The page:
During questioning on the third day of the federal bankruptcy hearing, LaPierre defended his leadership of the Weapons Protection Group and the benefits he and his family received from NRA executors.
But his testimony undermined the arguments of NRA lawyers this week that LaPierre has effectively cleared up ethical and managerial issues since 2018, when the organization was first warned by New York government officials of possible poor fiscal governance.
Last year, New York City Attorney Leticia James (D) sued the NRA, alleging that LaPierre and three other senior officials used the group’s resources for personal gain. It seeks to disband the organization.
In his testimony Wednesday, LaPierre acknowledged – as before other NRA officials – that the full council and the general counsel had not been informed in advance of the bankruptcy plan.
And he regretted not disclosing internally the free trips he took on a yacht owned by David Mackenzie, a California film producer linked to companies for which prosecutors said they had received tens of millions of dollars in contracts over the years from the NRA.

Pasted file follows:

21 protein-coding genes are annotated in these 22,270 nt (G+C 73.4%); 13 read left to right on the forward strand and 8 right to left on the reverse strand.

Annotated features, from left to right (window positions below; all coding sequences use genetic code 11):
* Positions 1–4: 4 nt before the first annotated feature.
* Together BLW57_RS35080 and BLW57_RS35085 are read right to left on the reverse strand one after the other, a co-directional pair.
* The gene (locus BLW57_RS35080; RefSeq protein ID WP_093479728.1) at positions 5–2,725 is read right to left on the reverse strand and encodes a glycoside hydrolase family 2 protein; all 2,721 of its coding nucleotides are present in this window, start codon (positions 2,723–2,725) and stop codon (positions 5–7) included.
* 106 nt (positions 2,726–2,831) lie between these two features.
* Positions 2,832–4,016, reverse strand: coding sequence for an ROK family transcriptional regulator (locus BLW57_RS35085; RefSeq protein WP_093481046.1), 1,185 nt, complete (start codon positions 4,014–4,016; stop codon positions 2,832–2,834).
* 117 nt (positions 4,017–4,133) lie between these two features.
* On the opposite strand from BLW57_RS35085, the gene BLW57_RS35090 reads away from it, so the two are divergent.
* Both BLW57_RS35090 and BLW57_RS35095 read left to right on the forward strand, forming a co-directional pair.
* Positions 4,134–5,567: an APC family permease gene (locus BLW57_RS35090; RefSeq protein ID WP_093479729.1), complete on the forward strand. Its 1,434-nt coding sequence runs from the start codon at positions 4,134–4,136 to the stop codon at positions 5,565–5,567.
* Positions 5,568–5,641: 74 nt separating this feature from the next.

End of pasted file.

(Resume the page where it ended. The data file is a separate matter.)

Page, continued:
“I believe this was one of the mistakes I made when I did not list them,” in revealing a conflict of interest of the NRA, LaPierre said.
He said yacht trips were necessary for business reasons and because they provided a safe retreat from the physical threats he received after the mass shootings.
During interrogation, LaPierre admitted that he had not filled in the forms for announcing the conflict of interests of the National Revenue Agency for several years. He finally did so this week, according to a document presented as part of the hearing.
Even before the 71-year-old NRA chief appeared on the stand, his actions had been in the spotlight since the initial moments of the hearing, which will determine whether the arms protection group is allowed to seek protection against bankruptcy.
New York prosecutors say LaPierre misdirected the organization to bankruptcy as a way to avoid the widespread lawsuit filed last year.
The suit prompted the NRA to announce plans to move from New York, where it had been chartered since 1871, to Texas. The organization has also sought protection against bankruptcy, saying its finances are sound, but that action is needed to protect itself from what employees describe as a politically motivated investigation.
“We filed for bankruptcy in order to seek fair, legal conditions for a game where the NRA can grow and prosper. . . “unlike what we think has become a toxic, politicized, gun government in New York State,” LaPierre said in response to questions from James G. Sheehan, head of the New York Attorney’s Office.